Your book discusses the many messages black women receive from the evangelical church: submission, modesty, abstinence outside of marriage, heterosexuality, etc. What tools does your book provide for shifting these messages or encouraging black women to reclaim their sexual agency?
First, I start with the presumption that black women are sexually agential. The book asserts that black women are sexual agents that are consciously choosing to participate or not participate in sexual acts based in some part to their faith. One of the benefits of the text is to highlight celibacy as a sexual choice as women who are not being “forced or coerced” to be celibate but are actively participating in their own sexual decisions that include the right not to have sex or to express sexual freedom without a sexual relationship. For me that is a shifting of the dominant message.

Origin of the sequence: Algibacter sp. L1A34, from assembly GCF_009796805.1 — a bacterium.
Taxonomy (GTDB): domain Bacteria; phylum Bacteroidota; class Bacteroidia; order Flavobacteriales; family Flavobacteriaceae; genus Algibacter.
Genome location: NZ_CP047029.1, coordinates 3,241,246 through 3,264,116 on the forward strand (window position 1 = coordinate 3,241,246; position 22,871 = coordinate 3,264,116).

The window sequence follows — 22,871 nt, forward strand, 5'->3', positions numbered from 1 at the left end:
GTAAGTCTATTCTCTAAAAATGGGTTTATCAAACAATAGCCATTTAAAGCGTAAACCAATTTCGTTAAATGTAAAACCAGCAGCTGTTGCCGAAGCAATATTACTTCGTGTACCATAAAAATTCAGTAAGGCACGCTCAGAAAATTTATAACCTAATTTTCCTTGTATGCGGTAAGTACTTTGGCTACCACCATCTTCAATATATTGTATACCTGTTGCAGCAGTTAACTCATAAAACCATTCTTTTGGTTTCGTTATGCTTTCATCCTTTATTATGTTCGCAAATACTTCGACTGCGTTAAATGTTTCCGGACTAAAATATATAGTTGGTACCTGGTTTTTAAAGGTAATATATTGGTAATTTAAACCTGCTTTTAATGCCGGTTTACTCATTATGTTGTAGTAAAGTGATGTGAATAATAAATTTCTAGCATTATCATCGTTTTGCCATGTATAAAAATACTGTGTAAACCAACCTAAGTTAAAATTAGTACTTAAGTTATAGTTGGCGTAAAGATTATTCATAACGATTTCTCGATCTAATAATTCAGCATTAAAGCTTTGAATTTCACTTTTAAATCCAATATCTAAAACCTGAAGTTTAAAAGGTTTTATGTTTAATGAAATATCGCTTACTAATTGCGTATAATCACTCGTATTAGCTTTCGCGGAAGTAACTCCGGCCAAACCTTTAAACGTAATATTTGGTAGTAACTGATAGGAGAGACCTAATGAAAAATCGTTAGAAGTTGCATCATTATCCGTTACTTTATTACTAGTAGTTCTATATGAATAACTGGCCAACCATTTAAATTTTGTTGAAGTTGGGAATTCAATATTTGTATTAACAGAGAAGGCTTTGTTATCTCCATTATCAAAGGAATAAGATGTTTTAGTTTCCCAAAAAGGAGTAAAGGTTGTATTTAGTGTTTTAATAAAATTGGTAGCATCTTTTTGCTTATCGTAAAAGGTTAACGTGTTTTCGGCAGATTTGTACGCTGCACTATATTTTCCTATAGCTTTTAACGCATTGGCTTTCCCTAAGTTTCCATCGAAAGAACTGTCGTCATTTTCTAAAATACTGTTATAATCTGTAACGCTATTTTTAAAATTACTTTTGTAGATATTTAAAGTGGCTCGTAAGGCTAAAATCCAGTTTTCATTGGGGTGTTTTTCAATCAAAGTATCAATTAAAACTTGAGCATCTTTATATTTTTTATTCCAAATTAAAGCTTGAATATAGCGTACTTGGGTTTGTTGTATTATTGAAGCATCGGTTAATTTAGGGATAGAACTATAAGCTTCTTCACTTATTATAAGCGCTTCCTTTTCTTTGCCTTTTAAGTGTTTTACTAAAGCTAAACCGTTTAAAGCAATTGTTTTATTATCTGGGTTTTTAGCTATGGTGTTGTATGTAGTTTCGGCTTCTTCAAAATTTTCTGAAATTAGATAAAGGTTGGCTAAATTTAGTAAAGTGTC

I think another message or tool that the book provides is that it tries to address what is actually going on in people’s lives. It doesn’t just take the evangelical norm of celibacy until marriage as a fantasy world but admits that there are some things that happen along the way like divorce, death; there’s queer subjectivity; there are different ways of being in the world. It really tries to shift the typical conversation around sexuality in black ecclesial spaces. Even though this is a book about heterosexuality and black women’s participation in heterosexuality even the chapter on the participation of women who identify as having same-sex desire is still framed around their participation in heterosexual norms, which are really complicated sexual realities.